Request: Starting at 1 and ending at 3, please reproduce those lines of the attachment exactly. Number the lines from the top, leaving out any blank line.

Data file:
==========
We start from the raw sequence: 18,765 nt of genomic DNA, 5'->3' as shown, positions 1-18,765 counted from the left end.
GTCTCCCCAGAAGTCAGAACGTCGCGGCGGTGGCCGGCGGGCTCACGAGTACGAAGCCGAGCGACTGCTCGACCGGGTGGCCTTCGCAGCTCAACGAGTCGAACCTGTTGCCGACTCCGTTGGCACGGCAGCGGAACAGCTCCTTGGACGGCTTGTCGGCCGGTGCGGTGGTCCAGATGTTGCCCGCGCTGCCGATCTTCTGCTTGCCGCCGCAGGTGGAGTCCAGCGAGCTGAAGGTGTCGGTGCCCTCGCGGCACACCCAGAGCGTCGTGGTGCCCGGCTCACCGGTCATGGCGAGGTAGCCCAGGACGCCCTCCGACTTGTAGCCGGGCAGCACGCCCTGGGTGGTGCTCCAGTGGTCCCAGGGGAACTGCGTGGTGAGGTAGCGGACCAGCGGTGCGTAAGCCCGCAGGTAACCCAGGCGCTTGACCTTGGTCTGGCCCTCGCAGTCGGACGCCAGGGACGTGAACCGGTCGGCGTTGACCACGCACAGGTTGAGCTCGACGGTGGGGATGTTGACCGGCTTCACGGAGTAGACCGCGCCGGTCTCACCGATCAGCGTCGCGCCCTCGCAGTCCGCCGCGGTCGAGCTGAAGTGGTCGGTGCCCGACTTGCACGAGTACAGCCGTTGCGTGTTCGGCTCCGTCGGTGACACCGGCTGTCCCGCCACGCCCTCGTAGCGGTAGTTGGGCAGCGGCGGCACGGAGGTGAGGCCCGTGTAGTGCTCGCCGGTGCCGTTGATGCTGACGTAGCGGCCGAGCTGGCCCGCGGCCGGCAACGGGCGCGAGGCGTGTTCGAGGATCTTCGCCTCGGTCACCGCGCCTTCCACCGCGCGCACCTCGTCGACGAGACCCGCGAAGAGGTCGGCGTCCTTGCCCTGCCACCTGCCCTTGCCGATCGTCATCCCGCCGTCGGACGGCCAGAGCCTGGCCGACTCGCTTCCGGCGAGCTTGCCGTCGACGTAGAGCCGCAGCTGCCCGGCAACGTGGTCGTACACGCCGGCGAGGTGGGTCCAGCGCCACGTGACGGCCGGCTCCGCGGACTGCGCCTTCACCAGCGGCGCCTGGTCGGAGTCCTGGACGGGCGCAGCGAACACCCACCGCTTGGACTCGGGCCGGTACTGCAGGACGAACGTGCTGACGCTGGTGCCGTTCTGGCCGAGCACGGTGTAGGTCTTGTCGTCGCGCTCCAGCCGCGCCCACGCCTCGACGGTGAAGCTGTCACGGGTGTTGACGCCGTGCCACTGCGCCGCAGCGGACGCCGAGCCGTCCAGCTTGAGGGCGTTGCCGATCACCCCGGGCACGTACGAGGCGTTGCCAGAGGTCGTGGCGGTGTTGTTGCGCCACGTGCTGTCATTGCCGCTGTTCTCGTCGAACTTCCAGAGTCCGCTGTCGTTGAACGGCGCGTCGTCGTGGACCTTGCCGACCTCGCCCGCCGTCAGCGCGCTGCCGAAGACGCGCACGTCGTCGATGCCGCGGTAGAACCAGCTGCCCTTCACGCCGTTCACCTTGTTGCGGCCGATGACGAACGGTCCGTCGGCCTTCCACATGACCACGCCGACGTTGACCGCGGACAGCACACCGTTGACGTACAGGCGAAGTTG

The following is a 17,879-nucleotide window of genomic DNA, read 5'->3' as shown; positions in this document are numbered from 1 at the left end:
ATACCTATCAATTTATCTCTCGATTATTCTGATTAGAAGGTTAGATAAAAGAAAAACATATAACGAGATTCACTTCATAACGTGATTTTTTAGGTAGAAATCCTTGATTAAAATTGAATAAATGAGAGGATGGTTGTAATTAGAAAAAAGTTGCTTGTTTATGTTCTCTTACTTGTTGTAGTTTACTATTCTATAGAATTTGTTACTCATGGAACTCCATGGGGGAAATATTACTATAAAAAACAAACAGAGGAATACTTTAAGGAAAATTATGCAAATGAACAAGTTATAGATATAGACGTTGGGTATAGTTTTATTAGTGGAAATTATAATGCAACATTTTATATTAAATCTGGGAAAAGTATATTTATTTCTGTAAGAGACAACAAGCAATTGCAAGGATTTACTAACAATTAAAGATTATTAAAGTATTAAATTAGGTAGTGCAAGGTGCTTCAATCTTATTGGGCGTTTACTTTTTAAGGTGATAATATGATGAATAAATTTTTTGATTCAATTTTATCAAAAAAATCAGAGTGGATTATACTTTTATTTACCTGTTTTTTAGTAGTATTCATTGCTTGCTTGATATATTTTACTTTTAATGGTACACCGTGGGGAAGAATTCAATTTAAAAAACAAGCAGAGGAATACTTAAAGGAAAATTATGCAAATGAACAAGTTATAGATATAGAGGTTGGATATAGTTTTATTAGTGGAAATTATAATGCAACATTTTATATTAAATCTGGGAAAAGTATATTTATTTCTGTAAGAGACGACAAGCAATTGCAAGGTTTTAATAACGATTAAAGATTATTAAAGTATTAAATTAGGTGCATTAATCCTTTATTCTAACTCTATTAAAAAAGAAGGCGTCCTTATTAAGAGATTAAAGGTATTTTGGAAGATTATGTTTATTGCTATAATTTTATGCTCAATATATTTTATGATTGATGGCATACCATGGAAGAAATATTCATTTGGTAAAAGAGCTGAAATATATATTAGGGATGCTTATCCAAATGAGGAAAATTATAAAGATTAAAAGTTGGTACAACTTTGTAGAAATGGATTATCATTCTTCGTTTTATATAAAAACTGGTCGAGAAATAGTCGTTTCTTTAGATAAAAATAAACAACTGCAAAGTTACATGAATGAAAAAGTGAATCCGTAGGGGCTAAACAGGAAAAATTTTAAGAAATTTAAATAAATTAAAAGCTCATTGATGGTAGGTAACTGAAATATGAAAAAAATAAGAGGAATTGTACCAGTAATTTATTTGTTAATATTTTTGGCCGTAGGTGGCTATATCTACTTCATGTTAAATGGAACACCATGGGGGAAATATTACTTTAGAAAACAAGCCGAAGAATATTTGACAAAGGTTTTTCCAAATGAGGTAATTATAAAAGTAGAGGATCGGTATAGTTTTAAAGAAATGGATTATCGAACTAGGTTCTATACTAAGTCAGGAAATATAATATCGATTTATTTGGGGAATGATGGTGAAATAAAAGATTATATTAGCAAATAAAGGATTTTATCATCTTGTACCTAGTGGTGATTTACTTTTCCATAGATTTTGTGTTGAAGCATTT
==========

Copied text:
We start from the raw sequence: 18,765 nt of genomic DNA, 5'->3' as shown, positions 1-18,765 counted from the left end.
GTCTCCCCAGAAGTCAGAACGTCGCGGCGGTGGCCGGCGGGCTCACGAGTACGAAGCCGAGCGACTGCTCGACCGGGTGGCCTTCGCAGCTCAACGAGTCGAACCTGTTGCCGACTCCGTTGGCACGGCAGCGGAACAGCTCCTTGGACGGCTTGTCGGCCGGTGCGGTGGTCCAGATGTTGCCCGCGCTGCCGATCTTCTGCTTGCCGCCGCAGGTGGAGTCCAGCGAGCTGAAGGTGTCGGTGCCCTCGCGGCACACCCAGAGCGTCGTGGTGCCCGGCTCACCGGTCATGGCGAGGTAGCCCAGGACGCCCTCCGACTTGTAGCCGGGCAGCACGCCCTGGGTGGTGCTCCAGTGGTCCCAGGGGAACTGCGTGGTGAGGTAGCGGACCAGCGGTGCGTAAGCCCGCAGGTAACCCAGGCGCTTGACCTTGGTCTGGCCCTCGCAGTCGGACGCCAGGGACGTGAACCGGTCGGCGTTGACCACGCACAGGTTGAGCTCGACGGTGGGGATGTTGACCGGCTTCACGGAGTAGACCGCGCCGGTCTCACCGATCAGCGTCGCGCCCTCGCAGTCCGCCGCGGTCGAGCTGAAGTGGTCGGTGCCCGACTTGCACGAGTACAGCCGTTGCGTGTTCGGCTCCGTCGGTGACACCGGCTGTCCCGCCACGCCCTCGTAGCGGTAGTTGGGCAGCGGCGGCACGGAGGTGAGGCCCGTGTAGTGCTCGCCGGTGCCGTTGATGCTGACGTAGCGGCCGAGCTGGCCCGCGGCCGGCAACGGGCGCGAGGCGTGTTCGAGGATCTTCGCCTCGGTCACCGCGCCTTCCACCGCGCGCACCTCGTCGACGAGACCCGCGAAGAGGTCGGCGTCCTTGCCCTGCCACCTGCCCTTGCCGATCGTCATCCCGCCGTCGGACGGCCAGAGCCTGGCCGACTCGCTTCCGGCGAGCTTGCCGTCGACGTAGAGCCGCAGCTGCCCGGCAACGTGGTCGTACACGCCGGCGAGGTGGGTCCAGCGCCACGTGACGGCCGGCTCCGCGGACTGCGCCTTCACCAGCGGCGCCTGGTCGGAGTCCTGGACGGGCGCAGCGAACACCCACCGCTTGGACTCGGGCCGGTACTGCAGGACGAACGTGCTGACGCTGGTGCCGTTCTGGCCGAGCACGGTGTAGGTCTTGTCGTCGCGCTCCAGCCGCGCCCACGCCTCGACGGTGAAGCTGTCACGGGTGTTGACGCCGTGCCACTGCGCCGCAGCGGACGCCGAGCCGTCCAGCTTGAGGGCGTTGCCGATCACCCCGGGCACGTACGAGGCGTTGCCAGAGGTCGTGGCGGTGTTGTTGCGCCACGTGCTGTCATTGCCGCTGTTCTCGTCGAACTTCCAGAGTCCGCTGTCGTTGAACGGCGCGTCGTCGTGGACCTTGCCGACCTCGCCCGCCGTCAGCGCGCTGCCGAAGACGCGCACGTCGTCGATGCCGCGGTAGAACCAGCTGCCCTTCACGCCGTTCACCTTGTTGCGGCCGATGACGAACGGTCCGTCGGCCTTCCACATGACCACGCCGACGTTGACCGCGGACAGCACACCGTTGACGTACAGGCGAAGTTG

The following is a 17,879-nucleotide window of genomic DNA, read 5'->3' as shown; positions in this document are numbered from 1 at the left end: